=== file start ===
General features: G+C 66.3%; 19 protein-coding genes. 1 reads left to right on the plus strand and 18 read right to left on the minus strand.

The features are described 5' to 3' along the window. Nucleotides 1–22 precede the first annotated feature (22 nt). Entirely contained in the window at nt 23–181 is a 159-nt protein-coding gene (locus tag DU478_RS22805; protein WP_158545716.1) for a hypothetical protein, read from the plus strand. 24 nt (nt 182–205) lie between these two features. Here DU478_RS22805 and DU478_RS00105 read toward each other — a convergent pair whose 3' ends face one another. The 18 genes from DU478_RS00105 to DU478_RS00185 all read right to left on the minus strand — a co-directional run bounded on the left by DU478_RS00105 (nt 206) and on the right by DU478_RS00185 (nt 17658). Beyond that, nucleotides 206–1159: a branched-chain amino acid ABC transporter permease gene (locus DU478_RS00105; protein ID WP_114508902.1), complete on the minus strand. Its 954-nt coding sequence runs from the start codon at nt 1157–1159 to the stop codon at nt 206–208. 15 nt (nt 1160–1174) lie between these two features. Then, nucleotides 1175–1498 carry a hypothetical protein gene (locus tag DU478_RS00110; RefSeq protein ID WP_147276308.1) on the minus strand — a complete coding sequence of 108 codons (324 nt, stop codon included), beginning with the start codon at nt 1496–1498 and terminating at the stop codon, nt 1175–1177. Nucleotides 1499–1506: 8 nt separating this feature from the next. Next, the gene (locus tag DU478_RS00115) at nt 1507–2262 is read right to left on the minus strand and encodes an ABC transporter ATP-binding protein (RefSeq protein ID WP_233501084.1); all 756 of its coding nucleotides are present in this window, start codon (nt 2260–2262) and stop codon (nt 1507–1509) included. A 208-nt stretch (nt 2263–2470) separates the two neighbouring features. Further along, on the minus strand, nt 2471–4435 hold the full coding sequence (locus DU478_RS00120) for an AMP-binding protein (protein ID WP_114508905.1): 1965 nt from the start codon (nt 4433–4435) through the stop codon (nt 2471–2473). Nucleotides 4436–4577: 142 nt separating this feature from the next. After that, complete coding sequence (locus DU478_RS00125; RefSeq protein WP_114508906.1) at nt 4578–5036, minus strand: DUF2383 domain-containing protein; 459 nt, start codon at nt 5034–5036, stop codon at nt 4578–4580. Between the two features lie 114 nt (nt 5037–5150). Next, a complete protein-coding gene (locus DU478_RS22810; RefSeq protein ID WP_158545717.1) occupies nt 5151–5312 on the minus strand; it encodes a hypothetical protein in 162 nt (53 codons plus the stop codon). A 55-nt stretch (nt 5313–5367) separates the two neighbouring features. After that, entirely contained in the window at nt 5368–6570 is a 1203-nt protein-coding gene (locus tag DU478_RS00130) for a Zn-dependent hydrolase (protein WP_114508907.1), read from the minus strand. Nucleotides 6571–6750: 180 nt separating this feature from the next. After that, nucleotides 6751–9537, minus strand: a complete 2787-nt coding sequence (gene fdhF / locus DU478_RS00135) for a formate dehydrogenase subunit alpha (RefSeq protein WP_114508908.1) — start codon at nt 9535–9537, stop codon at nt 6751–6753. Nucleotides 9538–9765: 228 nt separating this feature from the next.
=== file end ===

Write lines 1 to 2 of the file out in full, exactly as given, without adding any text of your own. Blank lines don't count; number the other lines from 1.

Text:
General features: G+C 66.3%; 19 protein-coding genes. 1 reads left to right on the plus strand and 18 read right to left on the minus strand.

The features are described 5' to 3' along the window. Nucleotides 1–22 precede the first annotated feature (22 nt). Entirely contained in the window at nt 23–181 is a 159-nt protein-coding gene (locus tag DU478_RS22805; protein WP_158545716.1) for a hypothetical protein, read from the plus strand. 24 nt (nt 182–205) lie between these two features. Here DU478_RS22805 and DU478_RS00105 read toward each other — a convergent pair whose 3' ends face one another. The 18 genes from DU478_RS00105 to DU478_RS00185 all read right to left on the minus strand — a co-directional run bounded on the left by DU478_RS00105 (nt 206) and on the right by DU478_RS00185 (nt 17658). Beyond that, nucleotides 206–1159: a branched-chain amino acid ABC transporter permease gene (locus DU478_RS00105; protein ID WP_114508902.1), complete on the minus strand. Its 954-nt coding sequence runs from the start codon at nt 1157–1159 to the stop codon at nt 206–208. 15 nt (nt 1160–1174) lie between these two features. Then, nucleotides 1175–1498 carry a hypothetical protein gene (locus tag DU478_RS00110; RefSeq protein ID WP_147276308.1) on the minus strand — a complete coding sequence of 108 codons (324 nt, stop codon included), beginning with the start codon at nt 1496–1498 and terminating at the stop codon, nt 1175–1177. Nucleotides 1499–1506: 8 nt separating this feature from the next. Next, the gene (locus tag DU478_RS00115) at nt 1507–2262 is read right to left on the minus strand and encodes an ABC transporter ATP-binding protein (RefSeq protein ID WP_233501084.1); all 756 of its coding nucleotides are present in this window, start codon (nt 2260–2262) and stop codon (nt 1507–1509) included. A 208-nt stretch (nt 2263–2470) separates the two neighbouring features. Further along, on the minus strand, nt 2471–4435 hold the full coding sequence (locus DU478_RS00120) for an AMP-binding protein (protein ID WP_114508905.1): 1965 nt from the start codon (nt 4433–4435) through the stop codon (nt 2471–2473). Nucleotides 4436–4577: 142 nt separating this feature from the next. After that, complete coding sequence (locus DU478_RS00125; RefSeq protein WP_114508906.1) at nt 4578–5036, minus strand: DUF2383 domain-containing protein; 459 nt, start codon at nt 5034–5036, stop codon at nt 4578–4580. Between the two features lie 114 nt (nt 5037–5150). Next, a complete protein-coding gene (locus DU478_RS22810; RefSeq protein ID WP_158545717.1) occupies nt 5151–5312 on the minus strand; it encodes a hypothetical protein in 162 nt (53 codons plus the stop codon). A 55-nt stretch (nt 5313–5367) separates the two neighbouring features. After that, entirely contained in the window at nt 5368–6570 is a 1203-nt protein-coding gene (locus tag DU478_RS00130) for a Zn-dependent hydrolase (protein WP_114508907.1), read from the minus strand. Nucleotides 6571–6750: 180 nt separating this feature from the next. After that, nucleotides 6751–9537, minus strand: a complete 2787-nt coding sequence (gene fdhF / locus DU478_RS00135) for a formate dehydrogenase subunit alpha (RefSeq protein WP_114508908.1) — start codon at nt 9535–9537, stop codon at nt 6751–6753. Nucleotides 9538–9765: 228 nt separating this feature from the next.